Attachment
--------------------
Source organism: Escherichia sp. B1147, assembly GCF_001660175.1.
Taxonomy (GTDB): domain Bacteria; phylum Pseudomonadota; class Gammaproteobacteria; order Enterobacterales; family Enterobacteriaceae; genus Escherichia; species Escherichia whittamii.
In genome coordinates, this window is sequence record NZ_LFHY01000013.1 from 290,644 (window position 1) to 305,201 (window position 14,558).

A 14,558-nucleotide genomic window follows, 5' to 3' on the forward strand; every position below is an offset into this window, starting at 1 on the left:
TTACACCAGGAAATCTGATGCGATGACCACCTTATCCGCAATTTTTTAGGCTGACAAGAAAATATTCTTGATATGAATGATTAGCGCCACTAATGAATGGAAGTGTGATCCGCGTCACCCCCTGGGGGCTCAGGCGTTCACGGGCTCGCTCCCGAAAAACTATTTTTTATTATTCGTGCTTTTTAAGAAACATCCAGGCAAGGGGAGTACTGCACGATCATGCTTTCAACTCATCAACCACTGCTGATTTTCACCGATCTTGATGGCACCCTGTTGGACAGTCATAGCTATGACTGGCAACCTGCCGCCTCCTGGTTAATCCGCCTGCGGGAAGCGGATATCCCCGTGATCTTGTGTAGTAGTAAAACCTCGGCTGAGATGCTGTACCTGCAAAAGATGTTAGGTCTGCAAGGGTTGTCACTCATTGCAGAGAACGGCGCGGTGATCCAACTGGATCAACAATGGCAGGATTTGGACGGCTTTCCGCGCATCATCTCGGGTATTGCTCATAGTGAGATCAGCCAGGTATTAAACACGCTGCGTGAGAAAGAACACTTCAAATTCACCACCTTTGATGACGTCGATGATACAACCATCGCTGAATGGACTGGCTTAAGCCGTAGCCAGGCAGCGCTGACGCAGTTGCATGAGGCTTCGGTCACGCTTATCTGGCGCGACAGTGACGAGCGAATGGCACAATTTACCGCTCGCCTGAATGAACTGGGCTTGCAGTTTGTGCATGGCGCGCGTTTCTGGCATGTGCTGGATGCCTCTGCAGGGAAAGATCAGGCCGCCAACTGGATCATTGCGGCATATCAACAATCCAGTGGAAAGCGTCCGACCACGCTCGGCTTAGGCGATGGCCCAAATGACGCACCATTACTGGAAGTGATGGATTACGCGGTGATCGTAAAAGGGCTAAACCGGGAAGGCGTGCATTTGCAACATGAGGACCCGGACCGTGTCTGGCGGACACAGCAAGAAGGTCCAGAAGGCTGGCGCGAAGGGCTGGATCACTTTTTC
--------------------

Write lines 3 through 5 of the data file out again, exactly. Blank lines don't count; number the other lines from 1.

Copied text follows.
In genome coordinates, this window is sequence record NZ_LFHY01000013.1 from 290,644 (window position 1) to 305,201 (window position 14,558).

A 14,558-nucleotide genomic window follows, 5' to 3' on the forward strand; every position below is an offset into this window, starting at 1 on the left:
TTACACCAGGAAATCTGATGCGATGACCACCTTATCCGCAATTTTTTAGGCTGACAAGAAAATATTCTTGATATGAATGATTAGCGCCACTAATGAATGGAAGTGTGATCCGCGTCACCCCCTGGGGGCTCAGGCGTTCACGGGCTCGCTCCCGAAAAACTATTTTTTATTATTCGTGCTTTTTAAGAAACATCCAGGCAAGGGGAGTACTGCACGATCATGCTTTCAACTCATCAACCACTGCTGATTTTCACCGATCTTGATGGCACCCTGTTGGACAGTCATAGCTATGACTGGCAACCTGCCGCCTCCTGGTTAATCCGCCTGCGGGAAGCGGATATCCCCGTGATCTTGTGTAGTAGTAAAACCTCGGCTGAGATGCTGTACCTGCAAAAGATGTTAGGTCTGCAAGGGTTGTCACTCATTGCAGAGAACGGCGCGGTGATCCAACTGGATCAACAATGGCAGGATTTGGACGGCTTTCCGCGCATCATCTCGGGTATTGCTCATAGTGAGATCAGCCAGGTATTAAACACGCTGCGTGAGAAAGAACACTTCAAATTCACCACCTTTGATGACGTCGATGATACAACCATCGCTGAATGGACTGGCTTAAGCCGTAGCCAGGCAGCGCTGACGCAGTTGCATGAGGCTTCGGTCACGCTTATCTGGCGCGACAGTGACGAGCGAATGGCACAATTTACCGCTCGCCTGAATGAACTGGGCTTGCAGTTTGTGCATGGCGCGCGTTTCTGGCATGTGCTGGATGCCTCTGCAGGGAAAGATCAGGCCGCCAACTGGATCATTGCGGCATATCAACAATCCAGTGGAAAGCGTCCGACCACGCTCGGCTTAGGCGATGGCCCAAATGACGCACCATTACTGGAAGTGATGGATTACGCGGTGATCGTAAAAGGGCTAAACCGGGAAGGCGTGCATTTGCAACATGAGGACCCGGACCGTGTCTGGCGGACACAGCAAGAAGGTCCAGAAGGCTGGCGCGAAGGGCTGGATCACTTTTTC